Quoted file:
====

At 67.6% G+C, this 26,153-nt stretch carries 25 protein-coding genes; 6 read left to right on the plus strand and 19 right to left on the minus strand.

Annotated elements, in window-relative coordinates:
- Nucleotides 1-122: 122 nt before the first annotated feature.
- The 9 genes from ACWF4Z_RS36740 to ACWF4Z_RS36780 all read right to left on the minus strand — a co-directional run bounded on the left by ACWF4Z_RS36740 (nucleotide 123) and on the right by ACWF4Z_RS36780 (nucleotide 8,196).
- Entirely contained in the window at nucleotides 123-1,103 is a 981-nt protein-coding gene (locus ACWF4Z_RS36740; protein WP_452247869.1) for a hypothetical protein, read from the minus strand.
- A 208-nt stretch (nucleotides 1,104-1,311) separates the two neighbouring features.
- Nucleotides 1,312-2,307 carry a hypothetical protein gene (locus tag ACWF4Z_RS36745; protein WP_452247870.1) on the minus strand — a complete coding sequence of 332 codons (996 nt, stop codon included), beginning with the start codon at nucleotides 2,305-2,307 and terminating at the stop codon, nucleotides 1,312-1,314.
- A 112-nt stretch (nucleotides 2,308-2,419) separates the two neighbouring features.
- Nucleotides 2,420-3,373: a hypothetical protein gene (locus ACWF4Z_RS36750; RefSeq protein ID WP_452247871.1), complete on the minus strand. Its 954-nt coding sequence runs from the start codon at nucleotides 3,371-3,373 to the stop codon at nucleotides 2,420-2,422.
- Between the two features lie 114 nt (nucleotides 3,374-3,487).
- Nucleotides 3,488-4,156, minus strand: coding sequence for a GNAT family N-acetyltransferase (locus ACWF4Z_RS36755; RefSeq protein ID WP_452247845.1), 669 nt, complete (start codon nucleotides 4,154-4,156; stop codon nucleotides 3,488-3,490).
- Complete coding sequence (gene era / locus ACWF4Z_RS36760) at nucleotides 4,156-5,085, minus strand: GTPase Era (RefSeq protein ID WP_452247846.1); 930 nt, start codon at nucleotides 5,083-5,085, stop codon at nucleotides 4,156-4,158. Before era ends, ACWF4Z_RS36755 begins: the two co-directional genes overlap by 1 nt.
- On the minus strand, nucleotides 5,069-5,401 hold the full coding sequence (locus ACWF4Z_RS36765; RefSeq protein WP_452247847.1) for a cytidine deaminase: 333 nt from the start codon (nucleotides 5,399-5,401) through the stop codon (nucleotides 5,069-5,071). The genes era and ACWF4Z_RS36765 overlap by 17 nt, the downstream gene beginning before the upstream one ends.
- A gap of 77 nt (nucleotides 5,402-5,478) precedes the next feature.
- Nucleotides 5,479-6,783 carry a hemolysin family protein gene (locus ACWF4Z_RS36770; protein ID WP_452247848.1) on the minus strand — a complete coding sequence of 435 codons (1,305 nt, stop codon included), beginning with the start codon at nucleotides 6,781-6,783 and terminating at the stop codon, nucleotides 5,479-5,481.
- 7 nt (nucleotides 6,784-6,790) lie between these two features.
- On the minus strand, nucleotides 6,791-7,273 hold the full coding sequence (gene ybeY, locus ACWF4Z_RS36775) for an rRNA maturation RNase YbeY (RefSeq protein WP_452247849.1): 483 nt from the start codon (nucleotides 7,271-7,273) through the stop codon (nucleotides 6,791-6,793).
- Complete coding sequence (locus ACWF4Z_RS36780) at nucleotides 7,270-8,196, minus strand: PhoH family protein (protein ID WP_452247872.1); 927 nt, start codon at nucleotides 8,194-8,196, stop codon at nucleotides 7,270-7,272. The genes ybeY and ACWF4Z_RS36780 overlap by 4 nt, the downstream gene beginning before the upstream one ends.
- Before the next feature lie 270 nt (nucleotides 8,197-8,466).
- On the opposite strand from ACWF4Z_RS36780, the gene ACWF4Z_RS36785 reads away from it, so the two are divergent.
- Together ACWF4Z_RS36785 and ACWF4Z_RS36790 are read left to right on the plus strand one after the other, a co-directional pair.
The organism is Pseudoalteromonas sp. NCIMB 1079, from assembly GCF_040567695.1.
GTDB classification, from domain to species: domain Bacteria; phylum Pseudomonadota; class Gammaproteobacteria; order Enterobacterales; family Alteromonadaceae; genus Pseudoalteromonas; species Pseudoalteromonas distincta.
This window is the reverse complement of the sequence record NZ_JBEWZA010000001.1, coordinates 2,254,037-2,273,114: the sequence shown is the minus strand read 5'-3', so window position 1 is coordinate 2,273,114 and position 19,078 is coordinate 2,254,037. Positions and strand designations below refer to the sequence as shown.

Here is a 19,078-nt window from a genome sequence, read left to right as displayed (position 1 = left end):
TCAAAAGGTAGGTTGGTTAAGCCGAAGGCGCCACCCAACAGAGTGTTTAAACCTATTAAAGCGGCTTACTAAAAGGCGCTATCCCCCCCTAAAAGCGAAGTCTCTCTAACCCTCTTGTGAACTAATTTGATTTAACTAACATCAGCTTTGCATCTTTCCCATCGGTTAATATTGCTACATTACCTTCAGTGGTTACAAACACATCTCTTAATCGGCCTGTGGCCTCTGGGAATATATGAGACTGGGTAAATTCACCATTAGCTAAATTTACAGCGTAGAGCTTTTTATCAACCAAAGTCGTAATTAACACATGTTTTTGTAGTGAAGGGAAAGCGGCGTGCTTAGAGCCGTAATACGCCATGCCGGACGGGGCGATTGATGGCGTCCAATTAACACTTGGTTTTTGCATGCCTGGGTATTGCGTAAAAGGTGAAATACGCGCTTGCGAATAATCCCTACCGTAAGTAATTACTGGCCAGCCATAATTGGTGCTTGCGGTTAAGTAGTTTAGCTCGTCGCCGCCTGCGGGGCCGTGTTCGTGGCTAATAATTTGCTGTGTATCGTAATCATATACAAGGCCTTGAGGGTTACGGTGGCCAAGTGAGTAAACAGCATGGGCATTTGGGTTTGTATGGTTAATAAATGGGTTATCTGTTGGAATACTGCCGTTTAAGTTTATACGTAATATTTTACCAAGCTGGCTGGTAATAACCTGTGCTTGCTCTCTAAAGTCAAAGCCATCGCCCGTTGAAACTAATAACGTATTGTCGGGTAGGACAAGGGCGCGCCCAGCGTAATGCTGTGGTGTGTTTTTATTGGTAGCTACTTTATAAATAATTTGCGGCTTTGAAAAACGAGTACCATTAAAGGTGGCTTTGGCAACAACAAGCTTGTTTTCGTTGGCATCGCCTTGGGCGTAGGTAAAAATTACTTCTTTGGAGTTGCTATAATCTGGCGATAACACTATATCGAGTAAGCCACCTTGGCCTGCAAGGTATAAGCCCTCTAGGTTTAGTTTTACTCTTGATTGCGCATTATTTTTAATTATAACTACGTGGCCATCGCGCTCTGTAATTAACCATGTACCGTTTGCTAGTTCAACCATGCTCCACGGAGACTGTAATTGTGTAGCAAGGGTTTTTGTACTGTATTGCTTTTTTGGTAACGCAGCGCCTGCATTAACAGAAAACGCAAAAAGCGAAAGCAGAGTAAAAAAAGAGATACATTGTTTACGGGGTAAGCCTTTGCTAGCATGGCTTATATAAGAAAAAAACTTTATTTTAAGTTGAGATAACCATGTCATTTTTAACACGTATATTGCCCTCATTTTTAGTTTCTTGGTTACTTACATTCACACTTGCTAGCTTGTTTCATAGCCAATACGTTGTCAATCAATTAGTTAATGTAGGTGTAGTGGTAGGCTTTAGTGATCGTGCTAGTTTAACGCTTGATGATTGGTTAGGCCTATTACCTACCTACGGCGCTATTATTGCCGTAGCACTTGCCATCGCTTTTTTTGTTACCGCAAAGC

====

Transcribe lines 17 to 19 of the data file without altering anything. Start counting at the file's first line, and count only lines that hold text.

- On the minus strand, nucleotides 6,791-7,273 hold the full coding sequence (gene ybeY, locus ACWF4Z_RS36775) for an rRNA maturation RNase YbeY (RefSeq protein WP_452247849.1): 483 nt from the start codon (nucleotides 7,271-7,273) through the stop codon (nucleotides 6,791-6,793).
- Complete coding sequence (locus ACWF4Z_RS36780) at nucleotides 7,270-8,196, minus strand: PhoH family protein (protein ID WP_452247872.1); 927 nt, start codon at nucleotides 8,194-8,196, stop codon at nucleotides 7,270-7,272. The genes ybeY and ACWF4Z_RS36780 overlap by 4 nt, the downstream gene beginning before the upstream one ends.
- Before the next feature lie 270 nt (nucleotides 8,197-8,466).